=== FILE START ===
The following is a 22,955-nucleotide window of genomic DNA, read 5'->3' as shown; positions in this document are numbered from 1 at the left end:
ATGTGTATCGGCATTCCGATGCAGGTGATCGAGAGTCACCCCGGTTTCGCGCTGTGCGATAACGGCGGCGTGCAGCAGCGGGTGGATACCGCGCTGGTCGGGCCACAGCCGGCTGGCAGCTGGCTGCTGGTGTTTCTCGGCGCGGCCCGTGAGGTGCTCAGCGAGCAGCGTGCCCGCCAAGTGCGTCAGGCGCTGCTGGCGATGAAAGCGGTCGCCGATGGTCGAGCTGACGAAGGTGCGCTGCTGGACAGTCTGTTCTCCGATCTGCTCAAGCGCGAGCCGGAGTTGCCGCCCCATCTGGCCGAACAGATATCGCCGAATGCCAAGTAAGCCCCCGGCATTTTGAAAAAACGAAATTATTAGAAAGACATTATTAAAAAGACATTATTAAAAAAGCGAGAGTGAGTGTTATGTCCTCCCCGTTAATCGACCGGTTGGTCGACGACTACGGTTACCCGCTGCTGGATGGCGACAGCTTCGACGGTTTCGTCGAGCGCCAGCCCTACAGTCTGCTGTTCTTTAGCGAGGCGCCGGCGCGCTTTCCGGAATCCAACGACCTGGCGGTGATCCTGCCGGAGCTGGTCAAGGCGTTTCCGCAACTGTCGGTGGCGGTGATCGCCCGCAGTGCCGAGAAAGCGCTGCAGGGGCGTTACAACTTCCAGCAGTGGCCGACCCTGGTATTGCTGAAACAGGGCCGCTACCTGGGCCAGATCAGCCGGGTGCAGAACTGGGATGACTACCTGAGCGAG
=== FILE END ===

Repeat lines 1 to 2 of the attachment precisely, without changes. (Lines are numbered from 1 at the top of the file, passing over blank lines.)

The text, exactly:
The following is a 22,955-nucleotide window of genomic DNA, read 5'->3' as shown; positions in this document are numbered from 1 at the left end:
ATGTGTATCGGCATTCCGATGCAGGTGATCGAGAGTCACCCCGGTTTCGCGCTGTGCGATAACGGCGGCGTGCAGCAGCGGGTGGATACCGCGCTGGTCGGGCCACAGCCGGCTGGCAGCTGGCTGCTGGTGTTTCTCGGCGCGGCCCGTGAGGTGCTCAGCGAGCAGCGTGCCCGCCAAGTGCGTCAGGCGCTGCTGGCGATGAAAGCGGTCGCCGATGGTCGAGCTGACGAAGGTGCGCTGCTGGACAGTCTGTTCTCCGATCTGCTCAAGCGCGAGCCGGAGTTGCCGCCCCATCTGGCCGAACAGATATCGCCGAATGCCAAGTAAGCCCCCGGCATTTTGAAAAAACGAAATTATTAGAAAGACATTATTAAAAAGACATTATTAAAAAAGCGAGAGTGAGTGTTATGTCCTCCCCGTTAATCGACCGGTTGGTCGACGACTACGGTTACCCGCTGCTGGATGGCGACAGCTTCGACGGTTTCGTCGAGCGCCAGCCCTACAGTCTGCTGTTCTTTAGCGAGGCGCCGGCGCGCTTTCCGGAATCCAACGACCTGGCGGTGATCCTGCCGGAGCTGGTCAAGGCGTTTCCGCAACTGTCGGTGGCGGTGATCGCCCGCAGTGCCGAGAAAGCGCTGCAGGGGCGTTACAACTTCCAGCAGTGGCCGACCCTGGTATTGCTGAAACAGGGCCGCTACCTGGGCCAGATCAGCCGGGTGCAGAACTGGGATGACTACCTGAGCGAG